periodic motion about both wells

nonperiodic motion away from the equilibrium (2)

asymptotic approach towards equilibrium (2)

**Exercise **II.2. Classify the different types of motion when d > 0.

**Exercise **II.3. Set [[omega]] = 2[[pi]], and study (2.2)
numerically, plotting the state of the system in the x-p plane at times t = 1,
2, 3, .... Choose various values of [[gamma]]. Compare with
[GUCKENHEIMER-HOLMES, 1983, [[section]]2.2].

**Some further remarks about phase portraits.**

Consider a differentiable dynamical system specified by a system of two
equations of motion for two variables, x(t) and y(t). The most efficient way
to get a qualitative idea of the motion is first to locate the equilibria, and
analyze the motion near the equilibria by linearizing the system - assuming
that the coordinates are near those of the equilibrium and making a TAYLOR
expansion of the vector field, keeping only the leading term. We assume that
the equilibrium is **nondegenerate**, i.e., that the leading term in the
expansion is first-order in the displacement from equilibrium (in every
direction). As we shall see, only a few types of motion are possible near the
equilibrium (this is special to two dimensions), and usually the motion can be
understood by analyzing a two-
by-
two
matrix. Then plot a few representative vectors of the vector field away from
the equilibria and connect them with flow lines.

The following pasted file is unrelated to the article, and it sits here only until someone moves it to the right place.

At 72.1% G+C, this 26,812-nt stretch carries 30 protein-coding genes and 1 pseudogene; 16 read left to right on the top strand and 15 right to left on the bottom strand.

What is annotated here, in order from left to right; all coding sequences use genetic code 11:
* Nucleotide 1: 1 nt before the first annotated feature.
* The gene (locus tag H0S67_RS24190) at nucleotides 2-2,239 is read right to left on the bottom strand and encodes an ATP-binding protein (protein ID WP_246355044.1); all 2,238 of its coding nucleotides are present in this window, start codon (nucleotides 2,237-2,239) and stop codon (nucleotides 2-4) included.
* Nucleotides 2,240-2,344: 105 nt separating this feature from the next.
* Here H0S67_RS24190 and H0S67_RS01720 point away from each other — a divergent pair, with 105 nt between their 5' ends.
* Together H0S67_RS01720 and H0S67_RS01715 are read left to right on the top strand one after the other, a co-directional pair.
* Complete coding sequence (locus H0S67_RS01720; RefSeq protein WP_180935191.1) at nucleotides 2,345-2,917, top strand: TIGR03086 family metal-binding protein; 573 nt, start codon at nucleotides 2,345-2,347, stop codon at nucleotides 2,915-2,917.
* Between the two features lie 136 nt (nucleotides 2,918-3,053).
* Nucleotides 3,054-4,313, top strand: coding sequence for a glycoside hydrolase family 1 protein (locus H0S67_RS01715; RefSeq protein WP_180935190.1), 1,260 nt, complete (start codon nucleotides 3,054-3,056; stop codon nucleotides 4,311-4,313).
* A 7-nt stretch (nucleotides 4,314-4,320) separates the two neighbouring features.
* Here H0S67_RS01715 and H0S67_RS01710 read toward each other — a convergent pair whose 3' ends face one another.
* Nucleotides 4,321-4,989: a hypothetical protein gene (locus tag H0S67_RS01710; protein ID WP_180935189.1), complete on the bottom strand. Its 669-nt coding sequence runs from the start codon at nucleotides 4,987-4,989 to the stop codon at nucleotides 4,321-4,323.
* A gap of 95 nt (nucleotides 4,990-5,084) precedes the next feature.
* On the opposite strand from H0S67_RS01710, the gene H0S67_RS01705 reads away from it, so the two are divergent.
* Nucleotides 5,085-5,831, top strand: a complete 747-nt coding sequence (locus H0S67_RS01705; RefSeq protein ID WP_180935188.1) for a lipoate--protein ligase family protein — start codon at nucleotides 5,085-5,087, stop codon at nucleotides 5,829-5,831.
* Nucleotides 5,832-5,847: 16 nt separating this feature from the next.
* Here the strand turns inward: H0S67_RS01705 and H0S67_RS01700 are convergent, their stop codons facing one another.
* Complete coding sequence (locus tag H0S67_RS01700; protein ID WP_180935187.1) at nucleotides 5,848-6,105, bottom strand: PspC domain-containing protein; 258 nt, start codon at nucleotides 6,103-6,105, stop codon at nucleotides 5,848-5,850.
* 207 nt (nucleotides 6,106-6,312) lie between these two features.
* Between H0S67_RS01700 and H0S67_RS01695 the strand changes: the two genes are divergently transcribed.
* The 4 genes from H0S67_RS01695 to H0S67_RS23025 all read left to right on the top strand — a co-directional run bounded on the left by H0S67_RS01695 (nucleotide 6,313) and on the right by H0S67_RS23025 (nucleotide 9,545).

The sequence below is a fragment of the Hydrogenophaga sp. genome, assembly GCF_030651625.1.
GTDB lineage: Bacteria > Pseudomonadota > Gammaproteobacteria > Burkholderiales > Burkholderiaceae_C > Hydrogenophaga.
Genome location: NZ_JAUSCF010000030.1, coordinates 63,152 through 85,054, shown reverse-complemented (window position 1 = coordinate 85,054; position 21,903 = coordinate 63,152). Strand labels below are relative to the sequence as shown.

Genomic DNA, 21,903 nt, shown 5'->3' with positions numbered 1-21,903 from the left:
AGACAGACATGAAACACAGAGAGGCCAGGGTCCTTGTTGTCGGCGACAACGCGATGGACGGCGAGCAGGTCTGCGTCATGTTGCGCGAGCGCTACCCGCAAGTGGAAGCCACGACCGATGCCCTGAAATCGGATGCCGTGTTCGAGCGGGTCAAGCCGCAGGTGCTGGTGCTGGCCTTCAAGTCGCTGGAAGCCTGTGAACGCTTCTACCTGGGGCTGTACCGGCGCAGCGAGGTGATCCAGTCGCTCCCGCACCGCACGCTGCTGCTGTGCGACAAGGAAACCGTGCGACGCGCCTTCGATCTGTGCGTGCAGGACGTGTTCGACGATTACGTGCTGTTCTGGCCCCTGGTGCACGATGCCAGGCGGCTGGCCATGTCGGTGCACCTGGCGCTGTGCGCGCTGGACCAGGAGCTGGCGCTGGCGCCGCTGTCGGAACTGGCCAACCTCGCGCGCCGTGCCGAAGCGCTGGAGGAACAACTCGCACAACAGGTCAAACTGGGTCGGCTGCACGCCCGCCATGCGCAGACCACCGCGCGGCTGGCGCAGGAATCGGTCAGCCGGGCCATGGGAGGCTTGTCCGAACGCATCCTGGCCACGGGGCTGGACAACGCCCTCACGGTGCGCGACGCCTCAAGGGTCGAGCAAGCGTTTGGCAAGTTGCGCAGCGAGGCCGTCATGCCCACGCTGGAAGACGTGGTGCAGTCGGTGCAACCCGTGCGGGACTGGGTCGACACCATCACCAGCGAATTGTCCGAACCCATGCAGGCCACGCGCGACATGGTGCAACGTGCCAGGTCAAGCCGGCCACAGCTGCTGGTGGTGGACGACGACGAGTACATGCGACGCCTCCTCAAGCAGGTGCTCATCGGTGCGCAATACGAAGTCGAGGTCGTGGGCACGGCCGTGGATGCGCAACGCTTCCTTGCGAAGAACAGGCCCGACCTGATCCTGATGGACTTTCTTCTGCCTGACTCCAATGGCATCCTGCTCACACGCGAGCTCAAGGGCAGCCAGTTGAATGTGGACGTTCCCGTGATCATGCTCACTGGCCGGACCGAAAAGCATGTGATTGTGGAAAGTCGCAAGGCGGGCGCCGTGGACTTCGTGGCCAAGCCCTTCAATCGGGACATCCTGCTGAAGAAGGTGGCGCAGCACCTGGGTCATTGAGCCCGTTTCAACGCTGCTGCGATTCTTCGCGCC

Geometrically, only the kinds of behavior shown on the next page are possible near a nondegenerate equilibrium:

Usually it is possible to classify equilibria by linearization, i.e., for an n-dimensional system, writing

v(z) = A (z-zo) + o(dist(z,zo)),

where A is an nxn matrix with real coefficients, viz.,

Ajk = [[partialdiff]]vj(zo)/[[partialdiff]]xk. (2.3)

There is a compact notation for this: A = Dv(zo). A will be called the
**linearization**, or **Jacobian**, of v(z) at zo. The equilibrium is
**nondegenerate** when Dv(zo) is a nondegenerate matrix. Neglecting the
higher-order terms would leave us with a very simple system to analyze,
depending on the eigenvalue analysis of the matrix A.

**Example**. When we linearize DUFFING's equation around the three
equilibria, the matrices A are:

zo = (0,0): A = b(a(0 1,1 -d))

(2.4)

zo = (+/-1,0): A = b(a(0 1,-2 -d ))

If [[lambda]] is a positive eigenvalue of A, i.e., Au = [[lambda]] u, for a
nonzero vector u [[propersubset]] R^{n }and [[lambda]] > 0, then the
trajectory of the linearized system, dz/dt = A z, passing through z = u, is a
ray, [[phi]]t(u) = e^{[[lambda]]t }u, fleeing the origin. Similarly,
if [[lambda]] < 0, there is a trajectory that is a ray oriented towards the
origin. Even if [[lambda]] is complex, if Re [[lambda]] > 0, then there is
an unstable subspace leaving the origin, and if Re [[lambda]] < 0, then
there is a stable subspace entering the origin. The **center subspace**
consists of the eigenvectors with purely imaginary eigenvalues, and